Posted November 13, 2015
Overview | Animal Models | Signaling Pathways | Inflammation Mechanisms | Currently Active Research Projects
Note: Bolded hyperlinks will direct you to the investigators' public and technical abstracts, and publications, if applicable.
Dr. Bo Xiao (FY05; Johns Hopkins University) examined whether upregulation of Rheb signaling in TSC disturbs the balance between the excitatory glutamate and the inhibitory GABA transmission in the brain resulting in seizure activities in TSC. Findings from this research indicate that an increase in Rheb signaling could lead to neuronal death. This result provided critical insight into the mechanism underlying neuronal loss and seizure development in TSC brains and Rheb signaling regulation of AMPA-type glutamate receptors produced in the brain.
Dr. Yong-Jian Liu (FY05; University of Pittsburgh) investigated FKBP38, a known receptor for the neuroprotectant FK506, whose role in epilepsy was poorly understood. Dr. Liu believed the interaction may provide a critical link between TSC-Rheb and the mTOR signaling pathway that might provide a novel therapeutic application of FK506 and its derivatives in TSC-associated neurological disorders. Results from this study showed that Rheb activates mTOR by preventing the association of FKBP38 with mTOR. FKBP38 is an inherent direct inhibitor of mTOR, and Rheb activates mTOR by preventing its association with FKBP38. Additionally, as the known neuroprotectant FK506 specifically interacts with FKBP38, these studies introduced a new idea for the application of FK506 and its derivative in the treatment of TSC-associated neurological disorders such as epilepsy.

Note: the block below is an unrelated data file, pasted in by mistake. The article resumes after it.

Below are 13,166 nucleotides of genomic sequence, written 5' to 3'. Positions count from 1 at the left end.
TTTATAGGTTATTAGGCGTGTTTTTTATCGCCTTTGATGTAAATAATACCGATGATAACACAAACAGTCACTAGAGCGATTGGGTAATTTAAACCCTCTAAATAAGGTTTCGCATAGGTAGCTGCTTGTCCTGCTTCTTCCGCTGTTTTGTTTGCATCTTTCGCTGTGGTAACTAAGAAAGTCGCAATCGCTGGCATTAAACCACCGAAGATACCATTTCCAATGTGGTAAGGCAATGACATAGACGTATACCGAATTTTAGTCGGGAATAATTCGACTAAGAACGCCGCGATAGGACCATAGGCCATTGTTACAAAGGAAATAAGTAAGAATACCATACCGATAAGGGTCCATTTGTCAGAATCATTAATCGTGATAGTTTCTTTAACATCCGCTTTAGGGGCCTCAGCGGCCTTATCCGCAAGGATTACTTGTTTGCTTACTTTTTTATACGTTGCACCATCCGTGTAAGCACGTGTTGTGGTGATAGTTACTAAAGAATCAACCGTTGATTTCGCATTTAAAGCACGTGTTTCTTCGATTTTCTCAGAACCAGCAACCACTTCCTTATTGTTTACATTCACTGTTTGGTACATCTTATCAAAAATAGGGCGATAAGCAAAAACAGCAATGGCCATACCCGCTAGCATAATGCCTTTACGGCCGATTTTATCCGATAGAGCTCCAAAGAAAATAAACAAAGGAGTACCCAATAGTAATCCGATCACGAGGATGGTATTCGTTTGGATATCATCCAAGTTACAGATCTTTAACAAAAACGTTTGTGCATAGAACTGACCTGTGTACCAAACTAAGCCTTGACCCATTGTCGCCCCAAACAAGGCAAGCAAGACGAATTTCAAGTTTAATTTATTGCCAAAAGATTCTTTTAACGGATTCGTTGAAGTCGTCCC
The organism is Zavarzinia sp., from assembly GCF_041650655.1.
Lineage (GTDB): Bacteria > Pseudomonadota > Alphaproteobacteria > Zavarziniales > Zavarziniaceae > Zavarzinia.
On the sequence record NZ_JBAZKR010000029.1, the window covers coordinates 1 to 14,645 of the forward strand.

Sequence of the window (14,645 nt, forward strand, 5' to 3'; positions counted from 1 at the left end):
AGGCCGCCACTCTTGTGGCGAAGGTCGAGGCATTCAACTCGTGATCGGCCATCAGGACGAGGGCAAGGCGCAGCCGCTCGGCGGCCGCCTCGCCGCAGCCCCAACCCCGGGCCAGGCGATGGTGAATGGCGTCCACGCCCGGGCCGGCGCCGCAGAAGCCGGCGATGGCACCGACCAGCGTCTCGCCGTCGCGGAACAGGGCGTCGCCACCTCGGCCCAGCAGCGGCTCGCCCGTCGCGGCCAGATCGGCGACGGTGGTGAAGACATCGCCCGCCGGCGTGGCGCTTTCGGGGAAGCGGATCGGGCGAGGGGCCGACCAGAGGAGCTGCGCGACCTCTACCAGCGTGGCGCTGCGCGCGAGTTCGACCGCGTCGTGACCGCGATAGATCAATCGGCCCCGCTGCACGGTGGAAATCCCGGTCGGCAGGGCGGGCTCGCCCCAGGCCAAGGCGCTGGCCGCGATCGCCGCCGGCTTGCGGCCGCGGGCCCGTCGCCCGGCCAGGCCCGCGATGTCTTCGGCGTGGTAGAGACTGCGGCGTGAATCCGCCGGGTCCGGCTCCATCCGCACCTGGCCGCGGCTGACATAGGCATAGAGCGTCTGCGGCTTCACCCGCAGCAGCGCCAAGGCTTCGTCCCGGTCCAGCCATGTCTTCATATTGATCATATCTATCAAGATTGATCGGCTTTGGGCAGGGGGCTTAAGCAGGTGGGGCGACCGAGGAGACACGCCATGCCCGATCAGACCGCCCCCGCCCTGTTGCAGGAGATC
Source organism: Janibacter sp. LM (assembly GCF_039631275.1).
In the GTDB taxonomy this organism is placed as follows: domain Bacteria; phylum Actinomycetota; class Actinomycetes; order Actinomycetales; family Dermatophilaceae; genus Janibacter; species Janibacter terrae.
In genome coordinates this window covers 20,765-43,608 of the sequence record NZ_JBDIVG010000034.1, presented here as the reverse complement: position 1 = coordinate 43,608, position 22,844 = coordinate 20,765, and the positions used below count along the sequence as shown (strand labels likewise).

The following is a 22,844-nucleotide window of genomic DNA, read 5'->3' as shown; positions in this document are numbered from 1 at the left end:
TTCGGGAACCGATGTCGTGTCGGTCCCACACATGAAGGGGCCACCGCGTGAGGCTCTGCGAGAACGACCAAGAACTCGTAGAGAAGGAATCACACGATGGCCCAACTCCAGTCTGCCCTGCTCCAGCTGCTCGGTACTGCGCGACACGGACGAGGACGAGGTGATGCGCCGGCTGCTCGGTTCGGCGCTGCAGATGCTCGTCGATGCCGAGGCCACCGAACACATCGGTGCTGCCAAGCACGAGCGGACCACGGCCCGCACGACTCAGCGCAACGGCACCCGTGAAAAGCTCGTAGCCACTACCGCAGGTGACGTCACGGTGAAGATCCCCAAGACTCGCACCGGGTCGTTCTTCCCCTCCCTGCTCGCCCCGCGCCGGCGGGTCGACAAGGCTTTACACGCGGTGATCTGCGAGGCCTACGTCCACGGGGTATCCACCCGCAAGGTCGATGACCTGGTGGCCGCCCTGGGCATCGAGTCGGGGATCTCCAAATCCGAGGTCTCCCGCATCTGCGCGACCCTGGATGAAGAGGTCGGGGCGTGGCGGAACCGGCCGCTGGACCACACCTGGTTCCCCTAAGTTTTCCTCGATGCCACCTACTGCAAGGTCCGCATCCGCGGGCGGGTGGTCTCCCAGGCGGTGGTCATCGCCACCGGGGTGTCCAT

Dr. Akira Yoshii (FY08; Massachusetts Institute of Technology/University of Illinois, Chicago) is testing the hypothesis that the balance between excitation and inhibition is skewed in TSC and that this synaptic dysregulation is caused by altered protein synthesis. At the time, it was unknown which neuronal proteins mTOR regulates and how malfunctions in the TSC/mTOR pathway result in the neuronal defects and neurological symptoms observed in TSC. Studies in Tsc1-deleted neurons showed that up and down regulations of synaptic proteins are associated with autism and epilepsy. Abnormal balance between excitation and inhibition was also found in TSC-1 deleted neurons. This synaptic dysregulation may provide a new therapeutic target for future treatment for neurological symptoms in TSC such as epilepsy, mental retardation, and autistic behaviors.